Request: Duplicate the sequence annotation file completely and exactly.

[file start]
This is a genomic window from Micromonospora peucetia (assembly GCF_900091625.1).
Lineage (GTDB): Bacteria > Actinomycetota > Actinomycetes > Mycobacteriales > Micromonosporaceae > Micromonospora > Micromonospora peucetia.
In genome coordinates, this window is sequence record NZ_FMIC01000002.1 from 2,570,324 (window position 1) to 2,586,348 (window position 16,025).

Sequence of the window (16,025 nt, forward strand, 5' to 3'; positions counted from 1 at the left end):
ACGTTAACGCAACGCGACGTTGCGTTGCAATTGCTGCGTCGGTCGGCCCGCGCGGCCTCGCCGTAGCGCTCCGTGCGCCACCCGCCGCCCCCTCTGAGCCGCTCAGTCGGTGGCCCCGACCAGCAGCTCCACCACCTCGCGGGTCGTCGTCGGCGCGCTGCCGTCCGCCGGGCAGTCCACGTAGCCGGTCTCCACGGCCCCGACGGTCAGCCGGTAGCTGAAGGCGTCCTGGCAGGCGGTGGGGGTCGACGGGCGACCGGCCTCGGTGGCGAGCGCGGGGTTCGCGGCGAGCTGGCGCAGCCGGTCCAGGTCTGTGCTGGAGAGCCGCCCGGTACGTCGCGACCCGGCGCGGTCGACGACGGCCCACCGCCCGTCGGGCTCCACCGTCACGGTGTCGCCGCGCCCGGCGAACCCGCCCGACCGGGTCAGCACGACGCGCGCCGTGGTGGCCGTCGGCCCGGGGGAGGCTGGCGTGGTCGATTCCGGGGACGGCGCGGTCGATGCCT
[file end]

This is a genomic window from Micromonospora peucetia (assembly GCF_900091625.1).
Lineage (GTDB): Bacteria > Actinomycetota > Actinomycetes > Mycobacteriales > Micromonosporaceae > Micromonospora > Micromonospora peucetia.
In genome coordinates, this window is sequence record NZ_FMIC01000002.1 from 2,570,324 (window position 1) to 2,586,348 (window position 16,025).

Sequence of the window (16,025 nt, forward strand, 5' to 3'; positions counted from 1 at the left end):
ACGTTAACGCAACGCGACGTTGCGTTGCAATTGCTGCGTCGGTCGGCCCGCGCGGCCTCGCCGTAGCGCTCCGTGCGCCACCCGCCGCCCCCTCTGAGCCGCTCAGTCGGTGGCCCCGACCAGCAGCTCCACCACCTCGCGGGTCGTCGTCGGCGCGCTGCCGTCCGCCGGGCAGTCCACGTAGCCGGTCTCCACGGCCCCGACGGTCAGCCGGTAGCTGAAGGCGTCCTGGCAGGCGGTGGGGGTCGACGGGCGACCGGCCTCGGTGGCGAGCGCGGGGTTCGCGGCGAGCTGGCGCAGCCGGTCCAGGTCTGTGCTGGAGAGCCGCCCGGTACGTCGCGACCCGGCGCGGTCGACGACGGCCCACCGCCCGTCGGGCTCCACCGTCACGGTGTCGCCGCGCCCGGCGAACCCGCCCGACCGGGTCAGCACGACGCGCGCCGTGGTGGCCGTCGGCCCGGGGGAGGCTGGCGTGGTCGATTCCGGGGACGGCGCGGTCGATGCCT